2. Jet Dear ! I was reading and reading with the hope that you were eventually lucky enough to get glimpse of this beautiful and powerful animal…. How disappointing though after so many endeavours … Loved your vigorous description and the beautiful views over Lamar Valley ; the photo taken on that snowy day gave me hopes that they would emerge from their dens and start preying.
    It is really sad they were eradicated from the region,hopeful though that they were re-introducted later,but unwise they are not included on the Endangered Species List any more.
    At least,bisons,birds and (human mammals … ) were your compensation.There is always a next time,my dear friend 🙂

    • How wonderful that I captured your interest, dear Doda. When you spend a lot of time observing wildlife, there are many times when it does not appear, and so it works well to have an avid interest in lots of different kinds of wildlife. So kind of you to take the time to read and enjoy and comment on my post, Doda. I hope your week is wonderful. 😀

    • When we walked away without a wolf siting, I didn’t think I would be able to write a post about it. But the whole experience was so unique and fun, that I figured out a way to report on it anyway. I am delighted you enjoyed it, dear Nan. 😀

  3. I am so very sorry my dear friend Jet that this happened.After re-writing my comment and re-posting it,the first one appeared. How weird .. and disappointing.It was probably spammed,who knows.Please delete the second one.Thank you 🙂

    • Absolutely! A few years ago I saw wolves in Denali National Park (Alaska), so I have that terrific memory, too. So glad to hear from you
      Andrea, thanks for stopping by. 😀

  4. Jet I love your description of the folks watching and waiting. I guess we all have our ways that seem ‘interesting’ to others. Glad you enjoyed the birds and bison anyway. Very informative post.

  5. Utterly fascinating post, Jet—I loved reading your description of the interactions and behaviours of “the wolf people”. An interesting species that may warrant study in itself! ;)) You may have already seen the video, “How Wolves Changes Rivers”, but in case you haven’t here’s a link: ~ Jeannie :))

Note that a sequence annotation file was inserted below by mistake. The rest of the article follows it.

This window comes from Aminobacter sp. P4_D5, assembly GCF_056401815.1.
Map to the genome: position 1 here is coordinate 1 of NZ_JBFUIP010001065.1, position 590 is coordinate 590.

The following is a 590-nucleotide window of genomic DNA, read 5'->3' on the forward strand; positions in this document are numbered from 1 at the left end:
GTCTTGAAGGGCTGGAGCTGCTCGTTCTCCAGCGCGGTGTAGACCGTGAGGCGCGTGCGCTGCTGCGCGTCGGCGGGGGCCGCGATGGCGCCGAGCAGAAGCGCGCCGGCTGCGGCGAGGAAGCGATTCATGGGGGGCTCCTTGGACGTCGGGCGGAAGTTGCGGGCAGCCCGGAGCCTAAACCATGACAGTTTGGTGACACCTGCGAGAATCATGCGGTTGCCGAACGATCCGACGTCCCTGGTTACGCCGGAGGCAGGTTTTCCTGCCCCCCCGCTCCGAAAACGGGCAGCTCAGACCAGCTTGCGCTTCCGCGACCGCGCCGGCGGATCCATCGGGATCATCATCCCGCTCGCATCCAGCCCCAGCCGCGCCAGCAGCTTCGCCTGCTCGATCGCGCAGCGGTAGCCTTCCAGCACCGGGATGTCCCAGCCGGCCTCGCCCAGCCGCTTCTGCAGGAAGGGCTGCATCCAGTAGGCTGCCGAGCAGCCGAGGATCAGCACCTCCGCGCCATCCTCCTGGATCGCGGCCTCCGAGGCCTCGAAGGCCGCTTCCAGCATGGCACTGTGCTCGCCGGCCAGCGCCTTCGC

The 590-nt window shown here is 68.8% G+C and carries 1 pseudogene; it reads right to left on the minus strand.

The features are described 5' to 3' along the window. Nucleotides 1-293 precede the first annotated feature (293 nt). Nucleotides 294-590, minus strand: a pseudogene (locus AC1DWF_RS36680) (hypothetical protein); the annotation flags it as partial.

• I appreciate your visit and comments, Jeannie, and am glad you enjoyed my tale of the wolf people. I have not seen the video and look forward to viewing it. Thank you so much, how very kind. :d

    • Dear Jeannie, I just finished watching this video and am ever so grateful that you sent me the link. Wonderful footage, and oh what a beautiful account of how fully the cycle of nature works if we just allow it to happen. I also got chills from hearing the howling wolves. Thanks so much. 🙂

  6. The wolves are fascinating creatures. It feels so good to know they were removed from the endangered animals list. Great post! I love the pictures! x

    • I’m really glad you enjoyed it, Lucy. The politics of wolves on earth continues, but hopefully the population will continue too. Thanks so much for your interest and comments. 🙂

  7. Recently I was staying at my daughter’s place in Maine. They were away. In the middle of the night I heard one lone howl multiple times in the field beside the house. I am very familiar with coyote’s and their hackle/call as they are over populated on Cape Cod and roam the woods behind my house. This howl was like nothing I have ever heard before. There is a great debate as to whether there are wolves back in Maine or not. Based on what I heard I would say “yes”. I think these would be red wolves though and not the grey! f

    • That’s very interesting Elizabeth. I’m sure there is a debate. Maybe a red wolf hybrid? It might be worth it to dig deeper into the regional findings, perhaps you’re onto something? It’s great to hear you’re paying attention. And oh what a thrill it must have been to hear that one lone howl. Thanks so much! 🙂